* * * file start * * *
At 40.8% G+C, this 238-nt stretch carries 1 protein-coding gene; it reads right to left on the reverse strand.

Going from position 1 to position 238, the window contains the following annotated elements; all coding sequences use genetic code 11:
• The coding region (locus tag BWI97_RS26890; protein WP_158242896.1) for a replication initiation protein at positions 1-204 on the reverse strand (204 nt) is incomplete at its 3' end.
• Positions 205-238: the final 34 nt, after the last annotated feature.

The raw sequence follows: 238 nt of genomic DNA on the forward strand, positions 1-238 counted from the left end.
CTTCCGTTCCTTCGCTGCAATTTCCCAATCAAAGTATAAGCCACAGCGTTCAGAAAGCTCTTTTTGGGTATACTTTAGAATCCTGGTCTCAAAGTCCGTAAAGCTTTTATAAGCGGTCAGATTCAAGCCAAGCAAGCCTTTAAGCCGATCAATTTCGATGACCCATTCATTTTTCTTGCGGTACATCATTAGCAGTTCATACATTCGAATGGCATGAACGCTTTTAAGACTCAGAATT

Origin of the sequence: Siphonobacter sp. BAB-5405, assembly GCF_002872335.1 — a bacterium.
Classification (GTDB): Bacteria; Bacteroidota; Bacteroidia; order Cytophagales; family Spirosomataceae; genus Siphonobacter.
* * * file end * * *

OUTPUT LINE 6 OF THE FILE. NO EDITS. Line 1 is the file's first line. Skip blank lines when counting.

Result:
CTTCCGTTCCTTCGCTGCAATTTCCCAATCAAAGTATAAGCCACAGCGTTCAGAAAGCTCTTTTTGGGTATACTTTAGAATCCTGGTCTCAAAGTCCGTAAAGCTTTTATAAGCGGTCAGATTCAAGCCAAGCAAGCCTTTAAGCCGATCAATTTCGATGACCCATTCATTTTTCTTGCGGTACATCATTAGCAGTTCATACATTCGAATGGCATGAACGCTTTTAAGACTCAGAATT